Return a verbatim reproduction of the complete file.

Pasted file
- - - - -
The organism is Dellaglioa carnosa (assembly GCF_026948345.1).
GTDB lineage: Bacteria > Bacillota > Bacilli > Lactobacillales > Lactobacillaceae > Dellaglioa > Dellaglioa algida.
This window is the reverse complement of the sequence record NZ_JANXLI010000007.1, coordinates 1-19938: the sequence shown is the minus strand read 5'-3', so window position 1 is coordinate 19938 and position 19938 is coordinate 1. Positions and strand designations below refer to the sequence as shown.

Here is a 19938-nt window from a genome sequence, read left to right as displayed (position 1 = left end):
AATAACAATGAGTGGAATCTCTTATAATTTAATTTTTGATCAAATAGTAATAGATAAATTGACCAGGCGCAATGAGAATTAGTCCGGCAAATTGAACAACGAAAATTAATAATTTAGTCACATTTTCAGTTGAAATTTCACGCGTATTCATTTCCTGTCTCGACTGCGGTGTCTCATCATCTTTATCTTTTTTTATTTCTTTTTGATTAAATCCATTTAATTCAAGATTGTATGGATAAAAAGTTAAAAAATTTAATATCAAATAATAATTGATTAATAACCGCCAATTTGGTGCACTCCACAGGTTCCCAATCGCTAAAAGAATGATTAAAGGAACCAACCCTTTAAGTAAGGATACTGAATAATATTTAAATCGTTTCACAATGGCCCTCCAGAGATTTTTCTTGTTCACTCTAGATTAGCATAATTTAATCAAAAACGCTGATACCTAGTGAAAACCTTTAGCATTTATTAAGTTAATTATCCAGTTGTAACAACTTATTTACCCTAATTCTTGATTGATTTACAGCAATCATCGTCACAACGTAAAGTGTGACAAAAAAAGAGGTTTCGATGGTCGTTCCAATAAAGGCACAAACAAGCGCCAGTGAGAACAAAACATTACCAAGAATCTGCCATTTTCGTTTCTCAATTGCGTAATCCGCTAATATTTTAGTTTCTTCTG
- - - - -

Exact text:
The organism is Dellaglioa carnosa (assembly GCF_026948345.1).
GTDB lineage: Bacteria > Bacillota > Bacilli > Lactobacillales > Lactobacillaceae > Dellaglioa > Dellaglioa algida.
This window is the reverse complement of the sequence record NZ_JANXLI010000007.1, coordinates 1-19938: the sequence shown is the minus strand read 5'-3', so window position 1 is coordinate 19938 and position 19938 is coordinate 1. Positions and strand designations below refer to the sequence as shown.

Here is a 19938-nt window from a genome sequence, read left to right as displayed (position 1 = left end):
AATAACAATGAGTGGAATCTCTTATAATTTAATTTTTGATCAAATAGTAATAGATAAATTGACCAGGCGCAATGAGAATTAGTCCGGCAAATTGAACAACGAAAATTAATAATTTAGTCACATTTTCAGTTGAAATTTCACGCGTATTCATTTCCTGTCTCGACTGCGGTGTCTCATCATCTTTATCTTTTTTTATTTCTTTTTGATTAAATCCATTTAATTCAAGATTGTATGGATAAAAAGTTAAAAAATTTAATATCAAATAATAATTGATTAATAACCGCCAATTTGGTGCACTCCACAGGTTCCCAATCGCTAAAAGAATGATTAAAGGAACCAACCCTTTAAGTAAGGATACTGAATAATATTTAAATCGTTTCACAATGGCCCTCCAGAGATTTTTCTTGTTCACTCTAGATTAGCATAATTTAATCAAAAACGCTGATACCTAGTGAAAACCTTTAGCATTTATTAAGTTAATTATCCAGTTGTAACAACTTATTTACCCTAATTCTTGATTGATTTACAGCAATCATCGTCACAACGTAAAGTGTGACAAAAAAAGAGGTTTCGATGGTCGTTCCAATAAAGGCACAAACAAGCGCCAGTGAGAACAAAACATTACCAAGAATCTGCCATTTTCGTTTCTCAATTGCGTAATCCGCTAATATTTTAGTTTCTTCTG